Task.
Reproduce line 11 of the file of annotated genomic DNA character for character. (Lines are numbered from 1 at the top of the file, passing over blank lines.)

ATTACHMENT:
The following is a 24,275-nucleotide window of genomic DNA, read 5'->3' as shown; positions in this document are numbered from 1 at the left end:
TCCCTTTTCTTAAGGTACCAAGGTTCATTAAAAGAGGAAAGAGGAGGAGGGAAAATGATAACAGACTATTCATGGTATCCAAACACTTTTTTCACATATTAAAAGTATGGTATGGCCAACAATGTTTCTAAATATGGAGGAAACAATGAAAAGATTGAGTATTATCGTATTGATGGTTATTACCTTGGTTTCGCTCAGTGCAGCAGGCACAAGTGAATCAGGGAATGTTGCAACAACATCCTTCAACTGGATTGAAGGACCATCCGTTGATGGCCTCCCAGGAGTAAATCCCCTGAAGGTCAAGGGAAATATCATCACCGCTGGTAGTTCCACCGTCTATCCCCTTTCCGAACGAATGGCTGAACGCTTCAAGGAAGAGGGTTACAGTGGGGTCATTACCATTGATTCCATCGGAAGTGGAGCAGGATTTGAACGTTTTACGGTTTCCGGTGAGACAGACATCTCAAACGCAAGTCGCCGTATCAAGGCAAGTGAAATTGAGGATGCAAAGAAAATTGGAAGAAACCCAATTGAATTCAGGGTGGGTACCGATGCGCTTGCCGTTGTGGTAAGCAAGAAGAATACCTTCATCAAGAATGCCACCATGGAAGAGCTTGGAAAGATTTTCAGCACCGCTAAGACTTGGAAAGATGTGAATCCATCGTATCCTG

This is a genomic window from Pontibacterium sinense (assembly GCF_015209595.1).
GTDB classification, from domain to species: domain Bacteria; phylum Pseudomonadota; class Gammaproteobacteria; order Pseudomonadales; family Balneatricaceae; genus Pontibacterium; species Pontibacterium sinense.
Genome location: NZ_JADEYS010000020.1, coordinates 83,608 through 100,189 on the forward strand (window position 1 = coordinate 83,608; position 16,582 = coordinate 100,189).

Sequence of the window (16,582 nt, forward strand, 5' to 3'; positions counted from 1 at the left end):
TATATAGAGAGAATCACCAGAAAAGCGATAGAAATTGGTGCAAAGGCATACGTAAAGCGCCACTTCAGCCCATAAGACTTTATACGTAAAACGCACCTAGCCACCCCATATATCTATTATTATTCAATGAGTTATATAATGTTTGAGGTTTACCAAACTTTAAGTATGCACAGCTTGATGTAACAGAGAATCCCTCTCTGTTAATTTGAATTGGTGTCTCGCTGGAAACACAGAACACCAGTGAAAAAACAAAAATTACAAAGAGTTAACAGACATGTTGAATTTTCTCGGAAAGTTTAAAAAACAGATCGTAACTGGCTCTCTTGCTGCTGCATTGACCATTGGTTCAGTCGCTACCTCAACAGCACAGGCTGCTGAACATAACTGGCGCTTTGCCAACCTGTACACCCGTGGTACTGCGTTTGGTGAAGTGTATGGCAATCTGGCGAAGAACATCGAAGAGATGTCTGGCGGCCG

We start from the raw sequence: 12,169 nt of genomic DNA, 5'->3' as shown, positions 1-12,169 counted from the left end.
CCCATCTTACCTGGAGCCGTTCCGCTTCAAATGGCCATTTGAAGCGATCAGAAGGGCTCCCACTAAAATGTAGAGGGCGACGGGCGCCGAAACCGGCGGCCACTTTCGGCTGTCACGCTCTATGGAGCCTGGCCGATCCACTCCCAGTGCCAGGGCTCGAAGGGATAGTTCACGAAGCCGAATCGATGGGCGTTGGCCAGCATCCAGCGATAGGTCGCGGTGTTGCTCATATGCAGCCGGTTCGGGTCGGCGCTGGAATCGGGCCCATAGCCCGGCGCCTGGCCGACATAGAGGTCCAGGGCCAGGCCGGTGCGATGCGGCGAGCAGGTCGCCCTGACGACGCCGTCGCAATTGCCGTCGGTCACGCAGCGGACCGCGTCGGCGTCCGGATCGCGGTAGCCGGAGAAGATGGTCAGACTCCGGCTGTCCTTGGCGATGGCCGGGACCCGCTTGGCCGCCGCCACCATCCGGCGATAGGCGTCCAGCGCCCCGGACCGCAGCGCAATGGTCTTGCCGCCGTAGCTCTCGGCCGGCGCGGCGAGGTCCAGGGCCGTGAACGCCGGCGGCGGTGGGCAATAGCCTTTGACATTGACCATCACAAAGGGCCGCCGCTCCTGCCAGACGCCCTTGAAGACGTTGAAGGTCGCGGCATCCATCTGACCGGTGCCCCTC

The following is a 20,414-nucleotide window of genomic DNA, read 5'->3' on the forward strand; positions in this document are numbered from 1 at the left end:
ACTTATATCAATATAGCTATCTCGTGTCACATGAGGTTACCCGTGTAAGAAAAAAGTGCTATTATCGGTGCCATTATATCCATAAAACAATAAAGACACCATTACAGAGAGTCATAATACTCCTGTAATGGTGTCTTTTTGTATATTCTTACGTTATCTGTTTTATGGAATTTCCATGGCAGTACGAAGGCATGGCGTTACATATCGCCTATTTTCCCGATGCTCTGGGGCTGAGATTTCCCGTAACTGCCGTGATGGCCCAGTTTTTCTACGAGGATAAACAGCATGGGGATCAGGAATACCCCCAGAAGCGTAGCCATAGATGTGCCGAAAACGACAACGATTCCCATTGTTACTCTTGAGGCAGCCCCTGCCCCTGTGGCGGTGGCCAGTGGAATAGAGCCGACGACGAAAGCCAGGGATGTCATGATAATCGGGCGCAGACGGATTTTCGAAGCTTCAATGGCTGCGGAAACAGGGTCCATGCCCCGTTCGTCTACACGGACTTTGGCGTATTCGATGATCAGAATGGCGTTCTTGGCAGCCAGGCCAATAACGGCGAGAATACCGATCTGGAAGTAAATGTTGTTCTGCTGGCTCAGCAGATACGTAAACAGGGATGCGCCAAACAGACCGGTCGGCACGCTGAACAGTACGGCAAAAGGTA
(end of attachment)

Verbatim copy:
ACTTATATCAATATAGCTATCTCGTGTCACATGAGGTTACCCGTGTAAGAAAAAAGTGCTATTATCGGTGCCATTATATCCATAAAACAATAAAGACACCATTACAGAGAGTCATAATACTCCTGTAATGGTGTCTTTTTGTATATTCTTACGTTATCTGTTTTATGGAATTTCCATGGCAGTACGAAGGCATGGCGTTACATATCGCCTATTTTCCCGATGCTCTGGGGCTGAGATTTCCCGTAACTGCCGTGATGGCCCAGTTTTTCTACGAGGATAAACAGCATGGGGATCAGGAATACCCCCAGAAGCGTAGCCATAGATGTGCCGAAAACGACAACGATTCCCATTGTTACTCTTGAGGCAGCCCCTGCCCCTGTGGCGGTGGCCAGTGGAATAGAGCCGACGACGAAAGCCAGGGATGTCATGATAATCGGGCGCAGACGGATTTTCGAAGCTTCAATGGCTGCGGAAACAGGGTCCATGCCCCGTTCGTCTACACGGACTTTGGCGTATTCGATGATCAGAATGGCGTTCTTGGCAGCCAGGCCAATAACGGCGAGAATACCGATCTGGAAGTAAATGTTGTTCTGCTGGCTCAGCAGATACGTAAACAGGGATGCGCCAAACAGACCGGTCGGCACGCTGAACAGTACGGCAAAAGGTA